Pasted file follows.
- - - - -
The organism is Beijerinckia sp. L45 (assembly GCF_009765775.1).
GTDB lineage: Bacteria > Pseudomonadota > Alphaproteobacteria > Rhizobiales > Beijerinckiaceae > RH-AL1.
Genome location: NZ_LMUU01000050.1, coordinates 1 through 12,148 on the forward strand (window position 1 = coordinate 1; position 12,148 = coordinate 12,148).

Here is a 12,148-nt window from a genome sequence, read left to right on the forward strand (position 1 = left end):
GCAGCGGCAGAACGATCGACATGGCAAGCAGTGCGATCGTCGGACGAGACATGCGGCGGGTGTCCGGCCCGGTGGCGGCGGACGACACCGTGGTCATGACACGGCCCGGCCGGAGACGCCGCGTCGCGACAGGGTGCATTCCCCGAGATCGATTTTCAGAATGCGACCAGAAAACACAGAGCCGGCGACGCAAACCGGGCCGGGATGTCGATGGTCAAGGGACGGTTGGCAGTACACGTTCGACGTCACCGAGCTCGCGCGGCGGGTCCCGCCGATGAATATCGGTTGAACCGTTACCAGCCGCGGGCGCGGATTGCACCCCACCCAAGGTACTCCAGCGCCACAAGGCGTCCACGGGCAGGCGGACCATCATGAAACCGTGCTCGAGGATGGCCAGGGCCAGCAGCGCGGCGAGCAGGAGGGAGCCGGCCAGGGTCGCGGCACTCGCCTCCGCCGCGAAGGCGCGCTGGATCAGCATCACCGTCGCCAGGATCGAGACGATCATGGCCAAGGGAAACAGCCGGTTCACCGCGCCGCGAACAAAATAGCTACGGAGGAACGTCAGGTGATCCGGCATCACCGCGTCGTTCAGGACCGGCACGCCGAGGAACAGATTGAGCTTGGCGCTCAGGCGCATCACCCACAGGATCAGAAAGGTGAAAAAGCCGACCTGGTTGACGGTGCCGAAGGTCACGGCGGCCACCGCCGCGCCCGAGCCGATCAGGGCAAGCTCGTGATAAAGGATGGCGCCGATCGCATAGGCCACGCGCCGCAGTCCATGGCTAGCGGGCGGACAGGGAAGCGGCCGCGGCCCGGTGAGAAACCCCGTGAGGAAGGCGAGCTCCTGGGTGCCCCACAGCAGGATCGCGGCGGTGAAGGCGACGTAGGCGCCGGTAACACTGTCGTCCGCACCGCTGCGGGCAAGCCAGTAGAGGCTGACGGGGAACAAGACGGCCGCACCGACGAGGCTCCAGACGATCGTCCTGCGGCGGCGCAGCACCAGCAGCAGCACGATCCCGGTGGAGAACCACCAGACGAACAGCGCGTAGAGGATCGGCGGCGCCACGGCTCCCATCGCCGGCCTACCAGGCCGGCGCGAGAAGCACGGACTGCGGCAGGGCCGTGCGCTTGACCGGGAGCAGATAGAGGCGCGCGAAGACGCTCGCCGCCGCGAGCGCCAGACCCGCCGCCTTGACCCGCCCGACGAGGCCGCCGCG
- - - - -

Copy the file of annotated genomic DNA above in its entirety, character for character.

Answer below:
The organism is Beijerinckia sp. L45 (assembly GCF_009765775.1).
GTDB lineage: Bacteria > Pseudomonadota > Alphaproteobacteria > Rhizobiales > Beijerinckiaceae > RH-AL1.
Genome location: NZ_LMUU01000050.1, coordinates 1 through 12,148 on the forward strand (window position 1 = coordinate 1; position 12,148 = coordinate 12,148).

Here is a 12,148-nt window from a genome sequence, read left to right on the forward strand (position 1 = left end):
GCAGCGGCAGAACGATCGACATGGCAAGCAGTGCGATCGTCGGACGAGACATGCGGCGGGTGTCCGGCCCGGTGGCGGCGGACGACACCGTGGTCATGACACGGCCCGGCCGGAGACGCCGCGTCGCGACAGGGTGCATTCCCCGAGATCGATTTTCAGAATGCGACCAGAAAACACAGAGCCGGCGACGCAAACCGGGCCGGGATGTCGATGGTCAAGGGACGGTTGGCAGTACACGTTCGACGTCACCGAGCTCGCGCGGCGGGTCCCGCCGATGAATATCGGTTGAACCGTTACCAGCCGCGGGCGCGGATTGCACCCCACCCAAGGTACTCCAGCGCCACAAGGCGTCCACGGGCAGGCGGACCATCATGAAACCGTGCTCGAGGATGGCCAGGGCCAGCAGCGCGGCGAGCAGGAGGGAGCCGGCCAGGGTCGCGGCACTCGCCTCCGCCGCGAAGGCGCGCTGGATCAGCATCACCGTCGCCAGGATCGAGACGATCATGGCCAAGGGAAACAGCCGGTTCACCGCGCCGCGAACAAAATAGCTACGGAGGAACGTCAGGTGATCCGGCATCACCGCGTCGTTCAGGACCGGCACGCCGAGGAACAGATTGAGCTTGGCGCTCAGGCGCATCACCCACAGGATCAGAAAGGTGAAAAAGCCGACCTGGTTGACGGTGCCGAAGGTCACGGCGGCCACCGCCGCGCCCGAGCCGATCAGGGCAAGCTCGTGATAAAGGATGGCGCCGATCGCATAGGCCACGCGCCGCAGTCCATGGCTAGCGGGCGGACAGGGAAGCGGCCGCGGCCCGGTGAGAAACCCCGTGAGGAAGGCGAGCTCCTGGGTGCCCCACAGCAGGATCGCGGCGGTGAAGGCGACGTAGGCGCCGGTAACACTGTCGTCCGCACCGCTGCGGGCAAGCCAGTAGAGGCTGACGGGGAACAAGACGGCCGCACCGACGAGGCTCCAGACGATCGTCCTGCGGCGGCGCAGCACCAGCAGCAGCACGATCCCGGTGGAGAACCACCAGACGAACAGCGCGTAGAGGATCGGCGGCGCCACGGCTCCCATCGCCGGCCTACCAGGCCGGCGCGAGAAGCACGGACTGCGGCAGGGCCGTGCGCTTGACCGGGAGCAGATAGAGGCGCGCGAAGACGCTCGCCGCCGCGAGCGCCAGACCCGCCGCCTTGACCCGCCCGACGAGGCCGCCGCG